Like their petrol, diesel or hybrid counterparts, electric vehicles also require regular maintenance and love.

Electric cars require maintenance to their electrical systems which include the battery, electrical motor, and other associated electronics.  

Full electric vehicles require less maintenance than conventional cars because there’s usually fewer fluids to change (like oil and transmission fluid) and fewer moving parts. However, because plug-in hybrid cars have gas engines, they require similar levels to petrol and diesel cars.

Electric car battery maintenance is vital. Like all batteries, your electric car battery will decrease in performance over time. But you can prolong it as much as possible by looking after it:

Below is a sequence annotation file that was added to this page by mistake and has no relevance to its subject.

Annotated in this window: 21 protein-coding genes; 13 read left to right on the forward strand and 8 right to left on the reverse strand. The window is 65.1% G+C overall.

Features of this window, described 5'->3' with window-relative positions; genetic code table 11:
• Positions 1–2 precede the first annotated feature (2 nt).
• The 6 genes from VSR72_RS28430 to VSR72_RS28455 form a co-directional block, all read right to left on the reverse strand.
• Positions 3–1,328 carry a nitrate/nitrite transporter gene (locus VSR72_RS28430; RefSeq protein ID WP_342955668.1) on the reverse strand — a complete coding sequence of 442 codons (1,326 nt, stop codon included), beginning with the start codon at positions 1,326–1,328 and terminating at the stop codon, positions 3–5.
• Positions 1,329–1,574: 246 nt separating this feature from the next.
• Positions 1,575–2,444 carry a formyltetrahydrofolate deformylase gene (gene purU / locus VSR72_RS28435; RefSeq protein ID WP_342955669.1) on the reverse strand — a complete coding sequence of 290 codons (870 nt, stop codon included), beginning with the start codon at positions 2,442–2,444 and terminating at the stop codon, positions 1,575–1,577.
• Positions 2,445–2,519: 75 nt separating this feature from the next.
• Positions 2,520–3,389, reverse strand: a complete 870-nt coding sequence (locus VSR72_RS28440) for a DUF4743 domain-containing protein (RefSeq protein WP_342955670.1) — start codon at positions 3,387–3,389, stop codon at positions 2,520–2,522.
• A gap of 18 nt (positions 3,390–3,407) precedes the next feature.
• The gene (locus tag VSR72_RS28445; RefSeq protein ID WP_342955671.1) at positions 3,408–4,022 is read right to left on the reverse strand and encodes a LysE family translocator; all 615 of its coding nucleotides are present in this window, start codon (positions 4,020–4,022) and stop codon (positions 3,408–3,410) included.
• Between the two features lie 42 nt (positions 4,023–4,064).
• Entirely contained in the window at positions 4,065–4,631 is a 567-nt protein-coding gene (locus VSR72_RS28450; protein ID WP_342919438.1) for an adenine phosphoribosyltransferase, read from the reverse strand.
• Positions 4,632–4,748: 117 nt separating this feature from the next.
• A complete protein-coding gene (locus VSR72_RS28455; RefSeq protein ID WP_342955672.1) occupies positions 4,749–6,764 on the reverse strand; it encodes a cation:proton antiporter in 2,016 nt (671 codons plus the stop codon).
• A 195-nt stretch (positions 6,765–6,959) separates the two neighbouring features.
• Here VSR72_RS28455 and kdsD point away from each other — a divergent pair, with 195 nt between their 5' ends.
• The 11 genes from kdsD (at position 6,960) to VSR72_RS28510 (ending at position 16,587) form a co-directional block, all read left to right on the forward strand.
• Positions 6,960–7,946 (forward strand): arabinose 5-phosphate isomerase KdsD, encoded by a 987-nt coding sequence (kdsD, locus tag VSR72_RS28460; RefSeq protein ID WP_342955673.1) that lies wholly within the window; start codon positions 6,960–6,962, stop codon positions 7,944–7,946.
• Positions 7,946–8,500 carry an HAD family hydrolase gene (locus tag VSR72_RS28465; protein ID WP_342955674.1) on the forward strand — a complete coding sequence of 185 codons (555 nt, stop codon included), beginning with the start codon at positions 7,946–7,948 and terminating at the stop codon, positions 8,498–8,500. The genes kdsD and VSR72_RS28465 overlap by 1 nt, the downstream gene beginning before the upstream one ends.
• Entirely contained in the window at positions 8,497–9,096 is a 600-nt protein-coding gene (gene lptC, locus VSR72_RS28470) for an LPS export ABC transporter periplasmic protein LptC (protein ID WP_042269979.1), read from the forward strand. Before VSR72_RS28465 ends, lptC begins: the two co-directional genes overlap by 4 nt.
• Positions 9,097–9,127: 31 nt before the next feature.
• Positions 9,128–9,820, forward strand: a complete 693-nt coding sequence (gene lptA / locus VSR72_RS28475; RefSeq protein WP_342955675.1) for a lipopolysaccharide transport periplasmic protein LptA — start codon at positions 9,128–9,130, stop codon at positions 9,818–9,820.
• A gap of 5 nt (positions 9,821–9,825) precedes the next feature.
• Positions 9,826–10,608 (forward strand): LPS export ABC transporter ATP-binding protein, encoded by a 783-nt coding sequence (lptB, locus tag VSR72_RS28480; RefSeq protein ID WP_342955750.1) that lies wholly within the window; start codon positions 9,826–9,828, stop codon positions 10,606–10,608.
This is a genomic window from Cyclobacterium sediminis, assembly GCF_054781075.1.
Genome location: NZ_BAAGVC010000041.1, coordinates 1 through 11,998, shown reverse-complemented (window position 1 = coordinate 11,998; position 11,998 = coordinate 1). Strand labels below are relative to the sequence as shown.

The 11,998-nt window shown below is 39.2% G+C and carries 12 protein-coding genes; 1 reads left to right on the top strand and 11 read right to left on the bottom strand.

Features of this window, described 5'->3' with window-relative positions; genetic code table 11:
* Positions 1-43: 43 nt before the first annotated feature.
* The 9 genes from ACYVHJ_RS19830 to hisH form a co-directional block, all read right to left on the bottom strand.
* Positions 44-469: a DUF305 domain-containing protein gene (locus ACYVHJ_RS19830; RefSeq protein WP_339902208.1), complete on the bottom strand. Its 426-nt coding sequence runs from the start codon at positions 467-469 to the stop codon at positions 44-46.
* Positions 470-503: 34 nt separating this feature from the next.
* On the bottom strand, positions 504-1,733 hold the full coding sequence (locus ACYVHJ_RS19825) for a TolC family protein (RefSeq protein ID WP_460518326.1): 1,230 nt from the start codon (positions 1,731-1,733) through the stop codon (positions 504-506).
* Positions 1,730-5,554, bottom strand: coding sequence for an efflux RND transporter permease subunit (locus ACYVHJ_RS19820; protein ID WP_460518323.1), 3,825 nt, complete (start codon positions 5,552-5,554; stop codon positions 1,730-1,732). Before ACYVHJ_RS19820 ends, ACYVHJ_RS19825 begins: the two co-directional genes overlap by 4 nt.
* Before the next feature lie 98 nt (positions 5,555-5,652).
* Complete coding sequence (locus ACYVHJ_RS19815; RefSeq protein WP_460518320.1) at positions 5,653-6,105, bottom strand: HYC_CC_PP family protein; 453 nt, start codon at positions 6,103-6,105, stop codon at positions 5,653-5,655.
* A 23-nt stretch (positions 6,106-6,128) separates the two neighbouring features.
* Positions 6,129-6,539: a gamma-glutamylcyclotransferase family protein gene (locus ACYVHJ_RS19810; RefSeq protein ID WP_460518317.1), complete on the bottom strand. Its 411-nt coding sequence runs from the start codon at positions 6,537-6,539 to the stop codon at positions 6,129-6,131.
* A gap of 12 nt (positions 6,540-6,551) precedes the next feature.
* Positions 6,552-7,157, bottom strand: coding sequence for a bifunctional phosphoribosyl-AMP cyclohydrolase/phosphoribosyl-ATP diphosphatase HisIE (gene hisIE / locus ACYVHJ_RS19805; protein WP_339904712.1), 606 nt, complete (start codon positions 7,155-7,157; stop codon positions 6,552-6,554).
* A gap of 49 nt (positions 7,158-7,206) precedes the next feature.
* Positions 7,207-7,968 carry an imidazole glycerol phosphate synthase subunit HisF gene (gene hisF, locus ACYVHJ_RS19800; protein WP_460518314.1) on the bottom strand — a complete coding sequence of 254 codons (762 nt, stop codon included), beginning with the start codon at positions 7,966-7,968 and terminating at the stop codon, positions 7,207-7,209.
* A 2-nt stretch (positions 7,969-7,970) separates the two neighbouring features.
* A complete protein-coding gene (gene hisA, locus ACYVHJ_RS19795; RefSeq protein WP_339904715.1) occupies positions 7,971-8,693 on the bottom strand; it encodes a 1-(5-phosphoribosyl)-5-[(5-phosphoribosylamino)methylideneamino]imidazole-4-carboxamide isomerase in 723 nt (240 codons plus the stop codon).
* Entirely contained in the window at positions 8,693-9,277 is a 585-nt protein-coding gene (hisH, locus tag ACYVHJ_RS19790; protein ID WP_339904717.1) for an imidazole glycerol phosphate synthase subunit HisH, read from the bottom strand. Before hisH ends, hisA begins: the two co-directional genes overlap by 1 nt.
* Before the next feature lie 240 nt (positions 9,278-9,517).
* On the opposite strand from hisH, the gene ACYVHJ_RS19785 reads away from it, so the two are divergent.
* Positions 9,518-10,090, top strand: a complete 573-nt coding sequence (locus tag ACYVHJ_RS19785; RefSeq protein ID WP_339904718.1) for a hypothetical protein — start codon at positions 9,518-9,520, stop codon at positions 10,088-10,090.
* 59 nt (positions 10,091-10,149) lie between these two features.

• Don’t overcharge your battery – although newer models take this into account and don’t let you overcharge them
  • Don’t let it run out of charge. Lithium batteries perform best when they are between 50 and 80% of capacity 
  • The temperature can also impact the range of your car battery but there’s not much you can do about that.

More useful guides  

We’ve got a host of handy guides on topics related to cars, covering everything from driving Europe to what to do if you have an accident


Explore our car insurance  

Shopping for car insurance? Have a look at our policy options and customise your cover with a range of optional extras.  

Sainsbury’s Bank Car Insurance is arranged and administered by Sainsbury’s Bank and is underwritten by a carefully selected range of insurers. When you get a quote we will tell you who the insurer is before you buy the policy. Cover limits, exclusions and excesses apply.


Any questions?

 Have a browse of our FAQ section or get in touch with our team, who will be more than happy to help.